Dobsonian mounts (the heritage series) don't require a long set up time, these units move up/down left/right, set up and ready to go in minutes.

The heritage is more user friendly to a beginner, I'd get that one tbh,

and if you had a little more, NOTHING will beat a 6 inch SKYLINER 150MM skywatcher dobsonian.






Thanks for your information, but i couldn't see the "6 inch SKYLINER 150MM skywatcher dobsonian" anywhere near £130
Can you copy and paste the link please?
#26
This is all great information here. I always imagined getting a telescope one day and getting up close and personal with saturn and jupiter. However, it seems (what happens with most products) that there isnt one 'perfect' telescope. All have their good points and bad points?

It seems the skywatcher newtonian ia a good choice. Just to be sure i am looking at the right product (as i have zero experience with telescopes), could someone kindly post a hyperlink to the exact model? Thanks!

Also if the budget was bigger (say, up to 500 pounds) would there be an ultimate model that would be better?
#27
fing
I think a telescope like that maybe outgrown very quickly if this develops into a hobby. Its your choice I suppose.

Out of those three, I'd go for the heritage as its more user friendly for a beginner

With regards to the binoculars, I'd get any cheap pair you want with 10x50 as being ideal, these will be useful for picking out constellations and finding where things are. I'd not be concerned with quality of optics just yet!

Telescopes, there are two types of mounts. Equatorial, the tripod style that moves in line with the movement of the sky (the explorers use an equatorial mount). These need to be set up before use.

Dobsonian mounts (the heritage series) don't require a long set up time, these units move up/down left/right, set up and ready to go in minutes.

The heritage is more user friendly to a beginner, I'd get that one tbh,

and if you had a little more, NOTHING will beat a 6 inch SKYLINER 150MM skywatcher dobsonian.






just saw you updated your comment for the price, I'll think about it especially after Xmas spending, and thank you very much.
#28
I do a bit of amateur astronomy and I can't recommend this for anyone except an older child who's just getting into it, even at the brilliant price.

It might make a nice starter scope for planetary viewing, but the Messier objects will be invisible even on a good seeing, which will frustrate an older stargazer and might put someone off where a better scope wouldn't. The price is very attractive and I'm adding heat for that; the smaller aperture has the downside of lesser light gathering capacity but won't be as affected by atmospheric turbulence, and it does at least allow the recipient to make use of a reflector-style design rather than the more common refractors that kids often get given from Argos and never use. I may attract flames for this but I always feel that a reflector is a bit more 'astronomical' and is closer to the essence of the hobby than a refractor, especially at the cheaper end of things.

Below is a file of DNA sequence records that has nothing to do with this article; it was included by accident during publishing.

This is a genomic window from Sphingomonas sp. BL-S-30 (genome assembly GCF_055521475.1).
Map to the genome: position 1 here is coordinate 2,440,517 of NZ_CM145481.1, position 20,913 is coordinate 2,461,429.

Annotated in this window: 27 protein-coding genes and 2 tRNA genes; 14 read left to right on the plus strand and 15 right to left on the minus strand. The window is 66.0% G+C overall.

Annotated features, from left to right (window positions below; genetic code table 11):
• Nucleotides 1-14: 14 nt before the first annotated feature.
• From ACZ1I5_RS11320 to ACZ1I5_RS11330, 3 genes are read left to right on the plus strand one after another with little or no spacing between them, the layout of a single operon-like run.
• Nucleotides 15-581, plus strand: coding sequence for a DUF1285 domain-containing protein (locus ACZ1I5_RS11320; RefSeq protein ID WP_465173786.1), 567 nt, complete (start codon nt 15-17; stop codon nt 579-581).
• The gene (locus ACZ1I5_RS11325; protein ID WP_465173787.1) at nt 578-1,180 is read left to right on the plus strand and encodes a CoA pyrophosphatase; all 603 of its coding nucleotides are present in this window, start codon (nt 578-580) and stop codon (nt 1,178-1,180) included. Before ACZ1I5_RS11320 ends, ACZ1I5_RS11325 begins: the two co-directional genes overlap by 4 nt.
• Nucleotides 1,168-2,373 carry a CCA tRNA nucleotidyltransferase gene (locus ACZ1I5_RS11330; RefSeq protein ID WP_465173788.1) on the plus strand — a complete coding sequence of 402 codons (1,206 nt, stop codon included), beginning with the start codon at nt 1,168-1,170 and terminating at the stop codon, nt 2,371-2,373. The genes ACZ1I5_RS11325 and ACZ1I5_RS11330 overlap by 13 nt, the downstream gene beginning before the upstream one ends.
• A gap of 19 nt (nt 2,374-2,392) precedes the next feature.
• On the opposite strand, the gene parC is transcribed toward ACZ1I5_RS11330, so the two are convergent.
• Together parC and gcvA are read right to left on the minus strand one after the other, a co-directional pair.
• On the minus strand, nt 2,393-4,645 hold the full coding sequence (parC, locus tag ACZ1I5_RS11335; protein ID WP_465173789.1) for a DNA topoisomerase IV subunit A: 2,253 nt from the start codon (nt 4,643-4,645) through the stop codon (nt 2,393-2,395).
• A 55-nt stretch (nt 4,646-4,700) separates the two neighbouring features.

In short, this will be a decent scope with cheap parts, it will not last more than a year of regular viewing but for this price it shouldn't need to. You'll get good views of planets but poor views of nebulae, true of all scopes in this price range. It should beat out most refractor-style scopes in this price range too, Jupiter will be visible and you might catch the red spot and a moon or two, with most cheap 60-70mm refractors Jupiter is just a brown smudge.

An adult though, I'd honestly recommend you save up for two months and invest triple the money, you'll get a good scope from a good brand that will last you for a decade. A good scope lasts forever because even if you upgrade to a bigger aperture you can still use your smaller barrel as a spotting scope.

Happy viewing! :D
#29
Amerviv
fing
I think a telescope like that maybe outgrown very quickly if this develops into a hobby. Its your choice I suppose.

Out of those three, I'd go for the heritage as its more user friendly for a beginner

With regards to the binoculars, I'd get any cheap pair you want with 10x50 as being ideal, these will be useful for picking out constellations and finding where things are. I'd not be concerned with quality of optics just yet!

Telescopes, there are two types of mounts. Equatorial, the tripod style that moves in line with the movement of the sky (the explorers use an equatorial mount). These need to be set up before use.

Dobsonian mounts (the heritage series) don't require a long set up time, these units move up/down left/right, set up and ready to go in minutes.

The heritage is more user friendly to a beginner, I'd get that one tbh,

and if you had a little more, NOTHING will beat a 6 inch SKYLINER 150MM skywatcher dobsonian.